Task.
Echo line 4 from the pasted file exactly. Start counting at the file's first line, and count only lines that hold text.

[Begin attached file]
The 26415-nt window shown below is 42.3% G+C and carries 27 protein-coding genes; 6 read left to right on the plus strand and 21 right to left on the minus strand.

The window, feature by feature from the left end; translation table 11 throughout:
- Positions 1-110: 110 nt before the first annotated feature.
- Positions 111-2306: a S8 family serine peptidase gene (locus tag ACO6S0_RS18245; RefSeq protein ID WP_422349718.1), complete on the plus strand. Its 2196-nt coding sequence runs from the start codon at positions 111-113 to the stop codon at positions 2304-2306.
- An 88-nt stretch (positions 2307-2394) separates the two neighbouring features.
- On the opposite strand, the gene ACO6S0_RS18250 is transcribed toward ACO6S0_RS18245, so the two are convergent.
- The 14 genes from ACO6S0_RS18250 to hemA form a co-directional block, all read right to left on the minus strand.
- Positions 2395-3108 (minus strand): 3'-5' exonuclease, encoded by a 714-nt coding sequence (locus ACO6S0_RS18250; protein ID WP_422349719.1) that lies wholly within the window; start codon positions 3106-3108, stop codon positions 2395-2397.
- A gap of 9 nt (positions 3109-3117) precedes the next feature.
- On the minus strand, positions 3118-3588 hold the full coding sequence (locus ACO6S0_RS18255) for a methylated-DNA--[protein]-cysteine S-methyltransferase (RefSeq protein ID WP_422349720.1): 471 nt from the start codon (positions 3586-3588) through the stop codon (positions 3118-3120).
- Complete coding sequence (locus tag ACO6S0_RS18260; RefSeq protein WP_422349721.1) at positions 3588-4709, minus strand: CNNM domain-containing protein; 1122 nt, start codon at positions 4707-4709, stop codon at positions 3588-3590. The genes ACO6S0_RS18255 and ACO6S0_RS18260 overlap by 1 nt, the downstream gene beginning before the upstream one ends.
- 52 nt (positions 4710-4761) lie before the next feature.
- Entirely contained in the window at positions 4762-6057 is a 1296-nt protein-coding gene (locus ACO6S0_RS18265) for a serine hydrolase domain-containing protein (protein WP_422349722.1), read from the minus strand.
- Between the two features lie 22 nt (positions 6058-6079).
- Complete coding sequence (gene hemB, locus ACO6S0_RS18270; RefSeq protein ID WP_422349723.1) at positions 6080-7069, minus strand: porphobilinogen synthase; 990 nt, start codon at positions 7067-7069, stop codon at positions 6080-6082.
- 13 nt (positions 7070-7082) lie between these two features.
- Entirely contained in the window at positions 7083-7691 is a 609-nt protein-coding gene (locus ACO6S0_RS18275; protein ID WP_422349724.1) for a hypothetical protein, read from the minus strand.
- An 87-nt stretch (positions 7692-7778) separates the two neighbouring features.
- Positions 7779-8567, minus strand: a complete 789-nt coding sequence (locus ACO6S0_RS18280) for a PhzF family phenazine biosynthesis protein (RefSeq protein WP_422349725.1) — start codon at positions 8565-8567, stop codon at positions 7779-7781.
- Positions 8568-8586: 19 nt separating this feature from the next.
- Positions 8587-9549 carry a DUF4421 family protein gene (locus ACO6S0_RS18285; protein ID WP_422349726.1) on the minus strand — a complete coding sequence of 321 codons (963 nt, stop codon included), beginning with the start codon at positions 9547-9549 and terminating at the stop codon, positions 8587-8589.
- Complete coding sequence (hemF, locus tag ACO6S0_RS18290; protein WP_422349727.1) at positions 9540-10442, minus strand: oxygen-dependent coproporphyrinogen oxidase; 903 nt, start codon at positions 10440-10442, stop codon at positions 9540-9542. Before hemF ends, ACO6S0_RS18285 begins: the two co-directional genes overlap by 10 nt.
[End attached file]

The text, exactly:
- Positions 111-2306: a S8 family serine peptidase gene (locus tag ACO6S0_RS18245; RefSeq protein ID WP_422349718.1), complete on the plus strand. Its 2196-nt coding sequence runs from the start codon at positions 111-113 to the stop codon at positions 2304-2306.